Ramadan 2020 represents a time of unprecedented challenge for consumers and businesses alike. Last month, ADA, a data and artificial intelligence company that designs and executes integrated digital, analytics, and marketing solutions, reported data trends around Ramadan that marketers should be looking at. However, as most of Southeast Asia goes into social isolation, people are starting to fear its effects on Ramadan and the festive period that follows.
With experts warning that we may have to undergo social distancing for at least 6 more months, Ramadan during COVID-19 will look very different. Here are some updated data trends and strategies uncovered by ADA for marketers in Singapore, Malaysia and Indonesia. Key findings include:
Offline activities will continue to fall, but this doesn’t mean your consumers have disappeared.
- Less travel out of the country will create displaced individuals, as many will not be able to return to their hometowns.
- Mall footfall didn’t decrease as expected, as data shows there were even spikes of panic buying.
- Expect to see people’s enthusiasm for cooking to plateau eventually as more will start seeking out more convenient alternatives, such as ready-to-cook meals and food delivery services.
Many will seek out online substitutes instead, creating a new stay-at-home version of Ramadan.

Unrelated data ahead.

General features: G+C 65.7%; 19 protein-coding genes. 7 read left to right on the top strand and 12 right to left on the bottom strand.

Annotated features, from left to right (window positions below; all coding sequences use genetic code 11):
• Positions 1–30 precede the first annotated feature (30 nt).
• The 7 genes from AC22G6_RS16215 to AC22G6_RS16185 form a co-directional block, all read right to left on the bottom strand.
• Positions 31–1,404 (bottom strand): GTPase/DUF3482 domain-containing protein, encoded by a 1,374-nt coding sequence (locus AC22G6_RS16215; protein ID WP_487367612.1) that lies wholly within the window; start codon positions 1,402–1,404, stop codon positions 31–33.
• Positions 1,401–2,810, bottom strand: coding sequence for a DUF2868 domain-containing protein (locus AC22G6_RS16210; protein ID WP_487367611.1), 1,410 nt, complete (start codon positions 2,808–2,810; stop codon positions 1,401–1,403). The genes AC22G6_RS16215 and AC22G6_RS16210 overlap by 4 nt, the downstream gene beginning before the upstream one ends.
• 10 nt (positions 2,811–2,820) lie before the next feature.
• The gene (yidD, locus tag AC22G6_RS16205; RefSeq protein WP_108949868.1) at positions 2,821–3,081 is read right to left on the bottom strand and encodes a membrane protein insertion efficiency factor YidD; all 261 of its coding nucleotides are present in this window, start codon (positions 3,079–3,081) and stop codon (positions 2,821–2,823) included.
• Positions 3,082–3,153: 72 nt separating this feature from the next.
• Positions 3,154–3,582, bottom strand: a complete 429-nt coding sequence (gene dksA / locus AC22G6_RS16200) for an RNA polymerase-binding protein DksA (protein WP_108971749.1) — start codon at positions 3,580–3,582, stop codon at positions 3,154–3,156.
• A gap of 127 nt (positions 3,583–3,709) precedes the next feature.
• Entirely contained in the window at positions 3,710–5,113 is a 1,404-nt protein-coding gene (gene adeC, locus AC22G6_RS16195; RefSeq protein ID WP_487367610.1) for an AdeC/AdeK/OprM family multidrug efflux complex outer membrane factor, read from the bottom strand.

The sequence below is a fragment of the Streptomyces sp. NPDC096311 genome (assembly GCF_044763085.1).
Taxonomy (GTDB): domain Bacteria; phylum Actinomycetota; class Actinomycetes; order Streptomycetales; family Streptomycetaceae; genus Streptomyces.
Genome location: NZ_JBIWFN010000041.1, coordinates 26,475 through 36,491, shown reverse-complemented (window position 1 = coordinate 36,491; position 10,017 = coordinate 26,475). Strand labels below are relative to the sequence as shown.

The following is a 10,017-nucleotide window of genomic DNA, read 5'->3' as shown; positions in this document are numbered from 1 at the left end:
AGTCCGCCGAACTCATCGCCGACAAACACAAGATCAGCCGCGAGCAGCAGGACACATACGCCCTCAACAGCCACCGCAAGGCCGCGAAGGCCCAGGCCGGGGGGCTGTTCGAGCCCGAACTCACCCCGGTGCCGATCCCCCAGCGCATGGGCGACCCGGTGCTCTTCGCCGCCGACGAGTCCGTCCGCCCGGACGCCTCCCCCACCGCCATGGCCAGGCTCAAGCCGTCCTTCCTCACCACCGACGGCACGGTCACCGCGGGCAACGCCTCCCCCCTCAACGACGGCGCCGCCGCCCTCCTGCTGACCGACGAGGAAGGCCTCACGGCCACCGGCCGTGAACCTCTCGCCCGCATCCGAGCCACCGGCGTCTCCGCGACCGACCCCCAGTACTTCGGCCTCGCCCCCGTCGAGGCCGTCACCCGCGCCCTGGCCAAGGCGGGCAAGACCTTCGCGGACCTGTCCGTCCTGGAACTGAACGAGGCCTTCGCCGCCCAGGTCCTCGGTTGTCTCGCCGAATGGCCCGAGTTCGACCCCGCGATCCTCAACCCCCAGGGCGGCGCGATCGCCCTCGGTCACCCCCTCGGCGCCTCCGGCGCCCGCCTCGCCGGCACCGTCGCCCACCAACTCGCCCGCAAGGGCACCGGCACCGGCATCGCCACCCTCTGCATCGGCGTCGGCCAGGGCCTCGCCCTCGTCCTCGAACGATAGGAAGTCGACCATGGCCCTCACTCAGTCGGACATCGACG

- As countries move to ban religious gatherings, more will seek alternative resources online such as religious apps.
- Reality now beats entertainment. There is more interest in content from celebrities and influencers as production houses develop no more Ramadan-specific programming, dramas or episodes.
Brands need to make 3 key data-driven changes to their marketing strategies in order to survive.
- Don’t go dark on your customers. Instead, reach them through their crisis personas.
- Look to how your brand can fill different gaps as people search to recreate social gatherings, yearn for certain cuisines, or have the desire to give back to the community.
- 57% of Southeast Asians are now experiencing high levels of fear. Brands need to change the way they portray the “togetherness aspect” of Ramadan.
Read the full report here.